What’s new with Written in Stone

Written in Stone

I can’t help it – every time I pass a bookstore, I wonder whether they are going to carry my book when it comes out this autumn. November is still a long way away – summer does not even officially begin until next week – but I can’t help but wonder where my book will pop up and how it will be received. It is both exciting and anxiety-inducing.

I try not to speculate too much about what will happen when Written in Stone comes out. It is not even entirely finished yet. Right now the original text and scribbled margin notes from the last copyedited version are being transformed into page proofs for their final check. Once everything is in shape the galley copies will be made – this is the version which will be sent out to reviewers, prospective interviewers, and others.

There is not very much for me to do with Written in Stone at this stage. I worked on the manuscript almost every day between September and March, but now I am in a hurry-up-and-wait cycle of combing over the manuscript and sending it back out again for finishing touches. That doesn’t mean that I can relax. If Written in Stone is going to do well I am going to have to promote it, and doing so involves different challenges.

Over the past year I have been working to get some freelance writing gigs, both to promote my book and to break into science writing on a more professional level. There has been a steep learning curve. My early attempts to pitch articles were not very good – or at least not very well-suited to the kinds of stories which regularly appear in newspapers and magazines – but thanks to some kind editors and fellow freelancers I have begun to meet with a little more success. Among the most difficult aspects of the process involved determining which story should be pitched to which periodical and how it should be presented. In one case I explained my general idea to an editor and they let me run with it, but in other cases I spent hours fine-tuning detailed proposals only to hear that the story didn’t fit, the magazine covered something similar a year or so ago, or that the chief editor did not particularly like stories about creepy crawlies such as bone-boring snotworms. There is no exact formula or method for success. The editorial staff at a given publication is often like a “black box” to me – I never know what kind of story they prefer until I try to submit something.

A major challenge is finding good stories to pitch. As far as I can tell, new fossil discoveries are often covered by staff writers who receive embargoed papers ahead of time. By the time I find out about something new, it is too late. Instead, I spend a lot of time digging into the literature for more obscure – but still interesting – subjects, particularly ongoing debates that require pulling different studies or papers together. The trouble is that the fields which most interest me are paleontology, natural history, and the history of science; subjects which can be hard to sell unless there is something new and exciting going on. (When I pitched a story to SEED about the changing image of dinosaurs in pop culture, for example, I was turned down because the editor said the magazine just didn’t do paleontology unless there was some kind of exceptional, breaking news associated with it.) Perhaps I would have more options if I were better versed in tech, genetics, psychology, or neuroanatomy – the kind of stuff which regularly gets top billing these days – but I have to follow my passions. More often than not, what most excites me are new insights into things which are really old.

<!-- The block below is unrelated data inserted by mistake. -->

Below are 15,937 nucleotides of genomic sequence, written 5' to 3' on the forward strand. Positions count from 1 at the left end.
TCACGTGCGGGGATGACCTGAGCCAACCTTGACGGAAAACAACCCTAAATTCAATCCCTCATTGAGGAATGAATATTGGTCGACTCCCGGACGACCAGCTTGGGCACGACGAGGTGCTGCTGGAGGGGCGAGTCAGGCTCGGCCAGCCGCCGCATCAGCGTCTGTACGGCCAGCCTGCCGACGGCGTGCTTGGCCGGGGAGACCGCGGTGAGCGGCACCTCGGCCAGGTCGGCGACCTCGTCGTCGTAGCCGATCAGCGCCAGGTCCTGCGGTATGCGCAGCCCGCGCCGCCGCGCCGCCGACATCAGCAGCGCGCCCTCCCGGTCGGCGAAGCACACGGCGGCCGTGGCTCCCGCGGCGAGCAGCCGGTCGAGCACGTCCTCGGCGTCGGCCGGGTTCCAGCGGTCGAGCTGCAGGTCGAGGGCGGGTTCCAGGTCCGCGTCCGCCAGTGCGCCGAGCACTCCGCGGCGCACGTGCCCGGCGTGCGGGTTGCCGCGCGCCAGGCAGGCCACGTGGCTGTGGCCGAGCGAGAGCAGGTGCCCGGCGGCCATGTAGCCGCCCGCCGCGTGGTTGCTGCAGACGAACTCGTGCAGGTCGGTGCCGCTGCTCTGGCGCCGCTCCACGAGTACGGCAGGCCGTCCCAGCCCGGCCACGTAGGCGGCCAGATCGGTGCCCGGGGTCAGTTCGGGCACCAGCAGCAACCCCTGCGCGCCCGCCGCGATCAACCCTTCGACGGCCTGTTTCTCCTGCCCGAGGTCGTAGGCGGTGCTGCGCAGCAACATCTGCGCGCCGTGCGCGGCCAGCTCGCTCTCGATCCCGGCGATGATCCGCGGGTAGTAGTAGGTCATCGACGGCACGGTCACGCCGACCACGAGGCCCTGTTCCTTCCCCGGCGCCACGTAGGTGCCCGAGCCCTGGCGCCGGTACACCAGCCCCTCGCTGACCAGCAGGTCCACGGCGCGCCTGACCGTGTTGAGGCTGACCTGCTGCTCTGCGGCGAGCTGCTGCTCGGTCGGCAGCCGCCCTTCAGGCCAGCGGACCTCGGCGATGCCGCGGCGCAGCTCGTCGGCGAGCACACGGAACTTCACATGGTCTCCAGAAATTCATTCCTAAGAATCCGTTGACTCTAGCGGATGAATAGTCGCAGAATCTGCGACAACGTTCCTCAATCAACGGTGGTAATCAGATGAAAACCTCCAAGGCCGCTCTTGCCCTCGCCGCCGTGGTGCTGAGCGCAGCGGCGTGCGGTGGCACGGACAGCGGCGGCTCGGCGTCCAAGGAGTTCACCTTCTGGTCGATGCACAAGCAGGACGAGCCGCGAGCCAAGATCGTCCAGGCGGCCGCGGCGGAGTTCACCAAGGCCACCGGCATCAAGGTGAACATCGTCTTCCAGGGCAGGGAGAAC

It has been difficult to find a balance between all these writing activities. I have two blogs to feed (in addition to this blog, I’ll be writing at Dinosaur Tracking for at least another year), one book to finish, another book (tentatively called Wild New World) just starting up, academic papers to complete, and plenty of articles to write, all of which have to be squeezed in during nights and weekends. I would not be doing all this if I did not love it, but at the same time I sometimes feel overwhelmed as prospective projects continue to pile up. There is never enough time. I am hoping that I will gain enough momentum within the next year or so to start writing full time, but with the high cost of living in New Jersey and a significant amount of student loans in repayment, leaving my day job to become a science writer is not a viable option just yet.

So far, though, this has been a pretty good year. I have already published one story with Smithsonian, will soon have another coming out in the Times science magazine Eureka, will see the publication of my first two academic papers later this year, and have my first book debut in November. That is certainly more than I did last year, but I am not satisfied with what I have done just yet. At the moment I have a few pitches sitting on my hard drive – articles on a variety of topics from the debate over sauropod posture to the social intelligence of hyenas to the evolution of “whalefall” communities – so I guess I should get back to pitching!

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